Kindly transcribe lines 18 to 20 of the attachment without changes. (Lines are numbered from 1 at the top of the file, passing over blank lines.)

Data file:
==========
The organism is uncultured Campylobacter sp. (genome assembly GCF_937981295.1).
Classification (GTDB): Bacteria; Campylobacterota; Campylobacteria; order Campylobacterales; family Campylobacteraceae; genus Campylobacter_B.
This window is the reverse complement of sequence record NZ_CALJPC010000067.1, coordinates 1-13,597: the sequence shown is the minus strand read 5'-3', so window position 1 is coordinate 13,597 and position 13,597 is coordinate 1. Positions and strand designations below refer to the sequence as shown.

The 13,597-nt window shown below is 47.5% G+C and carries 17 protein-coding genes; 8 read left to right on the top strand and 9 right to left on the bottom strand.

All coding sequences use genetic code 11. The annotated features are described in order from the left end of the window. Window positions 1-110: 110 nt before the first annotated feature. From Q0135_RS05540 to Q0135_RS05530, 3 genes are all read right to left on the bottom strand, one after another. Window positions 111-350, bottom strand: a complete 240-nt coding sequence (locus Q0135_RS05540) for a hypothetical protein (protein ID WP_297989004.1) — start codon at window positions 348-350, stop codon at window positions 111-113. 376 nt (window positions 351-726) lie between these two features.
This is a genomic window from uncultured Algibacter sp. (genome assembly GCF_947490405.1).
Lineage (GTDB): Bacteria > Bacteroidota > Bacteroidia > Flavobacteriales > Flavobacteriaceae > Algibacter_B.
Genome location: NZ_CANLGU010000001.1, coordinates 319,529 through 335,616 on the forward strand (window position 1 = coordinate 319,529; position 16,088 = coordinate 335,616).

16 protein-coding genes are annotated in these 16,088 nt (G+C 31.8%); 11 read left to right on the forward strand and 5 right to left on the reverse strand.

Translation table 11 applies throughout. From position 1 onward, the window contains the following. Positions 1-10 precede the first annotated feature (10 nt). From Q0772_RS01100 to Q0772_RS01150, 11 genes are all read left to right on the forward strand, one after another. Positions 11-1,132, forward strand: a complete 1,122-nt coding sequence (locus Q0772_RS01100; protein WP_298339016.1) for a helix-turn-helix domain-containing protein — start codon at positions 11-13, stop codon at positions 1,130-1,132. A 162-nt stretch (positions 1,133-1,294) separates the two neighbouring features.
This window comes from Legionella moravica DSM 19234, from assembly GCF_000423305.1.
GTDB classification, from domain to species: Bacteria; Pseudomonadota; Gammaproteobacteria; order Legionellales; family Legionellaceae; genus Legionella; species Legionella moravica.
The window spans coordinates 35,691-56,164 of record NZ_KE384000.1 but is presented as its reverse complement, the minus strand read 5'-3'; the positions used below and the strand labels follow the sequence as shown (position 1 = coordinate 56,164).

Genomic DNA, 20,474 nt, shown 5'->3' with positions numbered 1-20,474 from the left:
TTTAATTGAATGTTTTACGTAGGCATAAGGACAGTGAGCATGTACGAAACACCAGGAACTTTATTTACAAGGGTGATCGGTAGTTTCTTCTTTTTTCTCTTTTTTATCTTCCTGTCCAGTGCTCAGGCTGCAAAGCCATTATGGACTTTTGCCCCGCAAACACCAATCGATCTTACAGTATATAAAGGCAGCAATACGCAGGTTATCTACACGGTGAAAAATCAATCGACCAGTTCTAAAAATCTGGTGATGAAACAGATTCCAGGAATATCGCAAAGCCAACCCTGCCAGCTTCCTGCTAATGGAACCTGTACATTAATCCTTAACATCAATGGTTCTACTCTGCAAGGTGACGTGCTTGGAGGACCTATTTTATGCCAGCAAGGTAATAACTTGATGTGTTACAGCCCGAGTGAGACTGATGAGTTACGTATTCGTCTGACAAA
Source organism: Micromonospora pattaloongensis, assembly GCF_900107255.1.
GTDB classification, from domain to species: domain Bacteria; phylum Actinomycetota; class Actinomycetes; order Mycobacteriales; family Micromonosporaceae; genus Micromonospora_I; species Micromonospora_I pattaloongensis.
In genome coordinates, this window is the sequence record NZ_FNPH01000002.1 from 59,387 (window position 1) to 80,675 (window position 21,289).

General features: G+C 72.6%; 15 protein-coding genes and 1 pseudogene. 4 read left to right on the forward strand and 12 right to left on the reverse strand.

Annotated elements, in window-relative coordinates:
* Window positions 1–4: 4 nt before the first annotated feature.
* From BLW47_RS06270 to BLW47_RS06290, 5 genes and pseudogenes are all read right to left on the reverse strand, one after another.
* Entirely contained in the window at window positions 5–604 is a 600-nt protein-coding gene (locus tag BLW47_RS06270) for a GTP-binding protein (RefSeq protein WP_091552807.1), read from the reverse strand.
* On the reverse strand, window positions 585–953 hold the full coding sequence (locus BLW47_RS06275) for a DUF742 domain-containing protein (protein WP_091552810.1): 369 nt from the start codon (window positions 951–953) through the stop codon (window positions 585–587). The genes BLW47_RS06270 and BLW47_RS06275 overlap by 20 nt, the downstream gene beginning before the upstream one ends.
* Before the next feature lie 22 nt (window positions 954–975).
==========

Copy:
In genome coordinates, this window is the sequence record NZ_FNPH01000002.1 from 59,387 (window position 1) to 80,675 (window position 21,289).

General features: G+C 72.6%; 15 protein-coding genes and 1 pseudogene. 4 read left to right on the forward strand and 12 right to left on the reverse strand.

Annotated elements, in window-relative coordinates: